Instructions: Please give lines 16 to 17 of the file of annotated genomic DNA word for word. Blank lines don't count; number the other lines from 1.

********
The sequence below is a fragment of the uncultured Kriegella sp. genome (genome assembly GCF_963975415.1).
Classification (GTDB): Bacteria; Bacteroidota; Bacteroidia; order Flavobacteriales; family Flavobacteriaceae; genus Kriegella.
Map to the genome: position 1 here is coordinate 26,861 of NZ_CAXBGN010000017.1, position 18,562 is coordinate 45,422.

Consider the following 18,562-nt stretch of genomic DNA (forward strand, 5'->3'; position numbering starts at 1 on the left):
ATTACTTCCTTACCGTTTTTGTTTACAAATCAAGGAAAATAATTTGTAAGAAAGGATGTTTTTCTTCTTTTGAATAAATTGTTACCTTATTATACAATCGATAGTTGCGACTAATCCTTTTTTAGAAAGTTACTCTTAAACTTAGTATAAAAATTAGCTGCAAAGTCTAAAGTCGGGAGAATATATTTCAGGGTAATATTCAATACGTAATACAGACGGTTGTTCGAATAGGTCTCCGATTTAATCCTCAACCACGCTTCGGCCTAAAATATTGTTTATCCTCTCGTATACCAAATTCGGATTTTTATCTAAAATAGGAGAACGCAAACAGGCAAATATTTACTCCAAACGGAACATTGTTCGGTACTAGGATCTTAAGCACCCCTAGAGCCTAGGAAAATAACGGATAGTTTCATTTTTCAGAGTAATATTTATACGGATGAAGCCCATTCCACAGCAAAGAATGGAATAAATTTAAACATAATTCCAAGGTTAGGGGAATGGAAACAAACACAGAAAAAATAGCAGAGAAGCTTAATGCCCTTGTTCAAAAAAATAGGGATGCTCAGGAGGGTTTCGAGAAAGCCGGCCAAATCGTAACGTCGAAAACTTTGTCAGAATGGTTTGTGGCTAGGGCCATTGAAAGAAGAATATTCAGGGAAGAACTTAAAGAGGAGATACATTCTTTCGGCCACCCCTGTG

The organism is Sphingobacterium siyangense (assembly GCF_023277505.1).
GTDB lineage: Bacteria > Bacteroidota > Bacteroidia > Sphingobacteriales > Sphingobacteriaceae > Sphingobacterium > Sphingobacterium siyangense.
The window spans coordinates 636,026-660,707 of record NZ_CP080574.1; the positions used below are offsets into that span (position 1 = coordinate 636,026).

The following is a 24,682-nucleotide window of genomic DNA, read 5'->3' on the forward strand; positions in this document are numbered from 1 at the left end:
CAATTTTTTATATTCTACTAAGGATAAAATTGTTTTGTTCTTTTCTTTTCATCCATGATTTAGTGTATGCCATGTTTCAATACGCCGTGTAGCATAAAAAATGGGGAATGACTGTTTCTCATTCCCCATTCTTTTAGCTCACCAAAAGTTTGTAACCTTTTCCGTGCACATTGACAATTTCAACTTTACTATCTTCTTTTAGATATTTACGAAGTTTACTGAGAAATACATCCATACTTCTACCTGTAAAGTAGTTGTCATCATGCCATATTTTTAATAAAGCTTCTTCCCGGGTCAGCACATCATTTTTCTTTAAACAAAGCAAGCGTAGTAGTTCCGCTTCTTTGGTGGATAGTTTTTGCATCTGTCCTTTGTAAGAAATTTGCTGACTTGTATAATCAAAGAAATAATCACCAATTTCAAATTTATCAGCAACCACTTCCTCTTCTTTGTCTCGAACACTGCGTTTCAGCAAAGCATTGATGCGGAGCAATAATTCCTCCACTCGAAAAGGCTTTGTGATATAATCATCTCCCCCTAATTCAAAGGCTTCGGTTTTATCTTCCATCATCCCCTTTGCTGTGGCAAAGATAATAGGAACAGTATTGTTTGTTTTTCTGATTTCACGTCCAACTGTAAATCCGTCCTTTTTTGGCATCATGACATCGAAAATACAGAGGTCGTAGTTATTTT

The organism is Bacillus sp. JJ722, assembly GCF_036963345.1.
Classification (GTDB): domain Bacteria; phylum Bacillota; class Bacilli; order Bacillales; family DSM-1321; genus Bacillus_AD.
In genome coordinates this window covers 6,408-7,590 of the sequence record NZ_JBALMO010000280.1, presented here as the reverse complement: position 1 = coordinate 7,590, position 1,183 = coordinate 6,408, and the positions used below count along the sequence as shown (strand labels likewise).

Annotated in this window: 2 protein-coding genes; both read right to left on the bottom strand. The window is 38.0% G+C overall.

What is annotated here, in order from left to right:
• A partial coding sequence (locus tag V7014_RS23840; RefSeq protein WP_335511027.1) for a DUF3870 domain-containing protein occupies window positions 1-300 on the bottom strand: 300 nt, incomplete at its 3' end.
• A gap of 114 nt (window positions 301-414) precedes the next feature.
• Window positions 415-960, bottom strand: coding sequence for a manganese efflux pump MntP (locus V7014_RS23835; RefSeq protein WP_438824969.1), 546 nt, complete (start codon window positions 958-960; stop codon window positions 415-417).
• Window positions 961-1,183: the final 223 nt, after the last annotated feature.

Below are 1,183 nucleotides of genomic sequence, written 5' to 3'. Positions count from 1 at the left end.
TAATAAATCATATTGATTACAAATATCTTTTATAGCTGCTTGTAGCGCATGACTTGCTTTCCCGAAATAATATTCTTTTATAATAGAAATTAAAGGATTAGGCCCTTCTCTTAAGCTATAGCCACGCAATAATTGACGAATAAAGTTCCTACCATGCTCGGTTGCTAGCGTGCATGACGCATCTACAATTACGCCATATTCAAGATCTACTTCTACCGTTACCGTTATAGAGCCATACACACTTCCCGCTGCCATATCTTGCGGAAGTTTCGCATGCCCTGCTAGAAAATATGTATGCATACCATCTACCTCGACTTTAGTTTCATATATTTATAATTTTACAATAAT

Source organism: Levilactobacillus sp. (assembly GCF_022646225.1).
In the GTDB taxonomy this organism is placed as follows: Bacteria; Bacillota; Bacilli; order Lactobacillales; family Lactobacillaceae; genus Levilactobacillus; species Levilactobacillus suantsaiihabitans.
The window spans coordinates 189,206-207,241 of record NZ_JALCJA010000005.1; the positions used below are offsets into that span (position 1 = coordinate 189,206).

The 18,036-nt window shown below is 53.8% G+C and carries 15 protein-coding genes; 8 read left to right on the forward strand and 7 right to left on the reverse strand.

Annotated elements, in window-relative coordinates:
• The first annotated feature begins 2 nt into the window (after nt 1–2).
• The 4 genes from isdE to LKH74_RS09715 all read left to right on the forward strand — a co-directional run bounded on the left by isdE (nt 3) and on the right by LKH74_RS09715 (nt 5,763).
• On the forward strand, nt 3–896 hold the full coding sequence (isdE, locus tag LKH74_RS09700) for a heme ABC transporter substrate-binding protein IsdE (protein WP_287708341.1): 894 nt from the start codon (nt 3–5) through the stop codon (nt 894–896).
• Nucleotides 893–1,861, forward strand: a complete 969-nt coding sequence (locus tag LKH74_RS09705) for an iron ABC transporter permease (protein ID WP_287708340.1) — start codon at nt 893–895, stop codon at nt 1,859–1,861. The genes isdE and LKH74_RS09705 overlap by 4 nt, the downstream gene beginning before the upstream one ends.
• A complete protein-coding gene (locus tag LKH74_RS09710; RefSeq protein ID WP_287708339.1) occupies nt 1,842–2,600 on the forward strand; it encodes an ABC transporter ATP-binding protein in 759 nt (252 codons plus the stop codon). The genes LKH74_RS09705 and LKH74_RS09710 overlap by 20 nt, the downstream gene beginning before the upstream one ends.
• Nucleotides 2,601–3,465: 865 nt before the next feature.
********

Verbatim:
• A partial coding sequence (locus tag V7014_RS23840; RefSeq protein WP_335511027.1) for a DUF3870 domain-containing protein occupies window positions 1-300 on the bottom strand: 300 nt, incomplete at its 3' end.
• A gap of 114 nt (window positions 301-414) precedes the next feature.